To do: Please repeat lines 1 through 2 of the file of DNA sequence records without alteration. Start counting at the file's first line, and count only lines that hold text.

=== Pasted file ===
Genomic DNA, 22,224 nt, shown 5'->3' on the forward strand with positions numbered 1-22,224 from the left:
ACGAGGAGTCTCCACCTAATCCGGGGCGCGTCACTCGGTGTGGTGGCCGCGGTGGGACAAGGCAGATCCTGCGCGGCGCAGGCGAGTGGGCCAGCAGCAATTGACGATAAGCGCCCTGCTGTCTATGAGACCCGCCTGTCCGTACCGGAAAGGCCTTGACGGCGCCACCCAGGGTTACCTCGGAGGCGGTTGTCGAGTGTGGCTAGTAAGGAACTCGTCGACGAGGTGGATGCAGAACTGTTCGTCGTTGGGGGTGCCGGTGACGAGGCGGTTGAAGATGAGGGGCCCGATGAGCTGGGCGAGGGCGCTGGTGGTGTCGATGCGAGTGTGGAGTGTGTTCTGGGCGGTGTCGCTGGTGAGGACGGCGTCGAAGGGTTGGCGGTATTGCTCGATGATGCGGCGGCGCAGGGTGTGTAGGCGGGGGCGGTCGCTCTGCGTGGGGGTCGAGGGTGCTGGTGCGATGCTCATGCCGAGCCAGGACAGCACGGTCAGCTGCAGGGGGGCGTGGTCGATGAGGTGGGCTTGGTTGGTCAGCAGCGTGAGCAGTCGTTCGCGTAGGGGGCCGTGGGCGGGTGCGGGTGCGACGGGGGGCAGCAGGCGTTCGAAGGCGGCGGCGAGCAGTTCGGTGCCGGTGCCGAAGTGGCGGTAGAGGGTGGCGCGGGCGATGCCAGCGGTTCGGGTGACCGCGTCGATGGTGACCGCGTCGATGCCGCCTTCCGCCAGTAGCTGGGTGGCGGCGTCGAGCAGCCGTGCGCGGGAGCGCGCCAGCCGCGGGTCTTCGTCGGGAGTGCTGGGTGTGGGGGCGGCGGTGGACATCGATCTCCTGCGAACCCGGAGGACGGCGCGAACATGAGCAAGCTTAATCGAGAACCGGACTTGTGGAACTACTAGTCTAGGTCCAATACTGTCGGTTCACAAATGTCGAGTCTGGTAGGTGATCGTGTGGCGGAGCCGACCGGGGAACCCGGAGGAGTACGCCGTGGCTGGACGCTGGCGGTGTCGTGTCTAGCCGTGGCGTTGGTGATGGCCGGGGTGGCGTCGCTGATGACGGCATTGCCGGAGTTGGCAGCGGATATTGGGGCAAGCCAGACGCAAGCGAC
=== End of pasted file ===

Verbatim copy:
Genomic DNA, 22,224 nt, shown 5'->3' on the forward strand with positions numbered 1-22,224 from the left:
ACGAGGAGTCTCCACCTAATCCGGGGCGCGTCACTCGGTGTGGTGGCCGCGGTGGGACAAGGCAGATCCTGCGCGGCGCAGGCGAGTGGGCCAGCAGCAATTGACGATAAGCGCCCTGCTGTCTATGAGACCCGCCTGTCCGTACCGGAAAGGCCTTGACGGCGCCACCCAGGGTTACCTCGGAGGCGGTTGTCGAGTGTGGCTAGTAAGGAACTCGTCGACGAGGTGGATGCAGAACTGTTCGTCGTTGGGGGTGCCGGTGACGAGGCGGTTGAAGATGAGGGGCCCGATGAGCTGGGCGAGGGCGCTGGTGGTGTCGATGCGAGTGTGGAGTGTGTTCTGGGCGGTGTCGCTGGTGAGGACGGCGTCGAAGGGTTGGCGGTATTGCTCGATGATGCGGCGGCGCAGGGTGTGTAGGCGGGGGCGGTCGCTCTGCGTGGGGGTCGAGGGTGCTGGTGCGATGCTCATGCCGAGCCAGGACAGCACGGTCAGCTGCAGGGGGGCGTGGTCGATGAGGTGGGCTTGGTTGGTCAGCAGCGTGAGCAGTCGTTCGCGTAGGGGGCCGTGGGCGGGTGCGGGTGCGACGGGGGGCAGCAGGCGTTCGAAGGCGGCGGCGAGCAGTTCGGTGCCGGTGCCGAAGTGGCGGTAGAGGGTGGCGCGGGCGATGCCAGCGGTTCGGGTGACCGCGTCGATGGTGACCGCGTCGATGCCGCCTTCCGCCAGTAGCTGGGTGGCGGCGTCGAGCAGCCGTGCGCGGGAGCGCGCCAGCCGCGGGTCTTCGTCGGGAGTGCTGGGTGTGGGGGCGGCGGTGGACATCGATCTCCTGCGAACCCGGAGGACGGCGCGAACATGAGCAAGCTTAATCGAGAACCGGACTTGTGGAACTACTAGTCTAGGTCCAATACTGTCGGTTCACAAATGTCGAGTCTGGTAGGTGATCGTGTGGCGGAGCCGACCGGGGAACCCGGAGGAGTACGCCGTGGCTGGACGCTGGCGGTGTCGTGTCTAGCCGTGGCGTTGGTGATGGCCGGGGTGGCGTCGCTGATGACGGCATTGCCGGAGTTGGCAGCGGATATTGGGGCAAGCCAGACGCAAGCGAC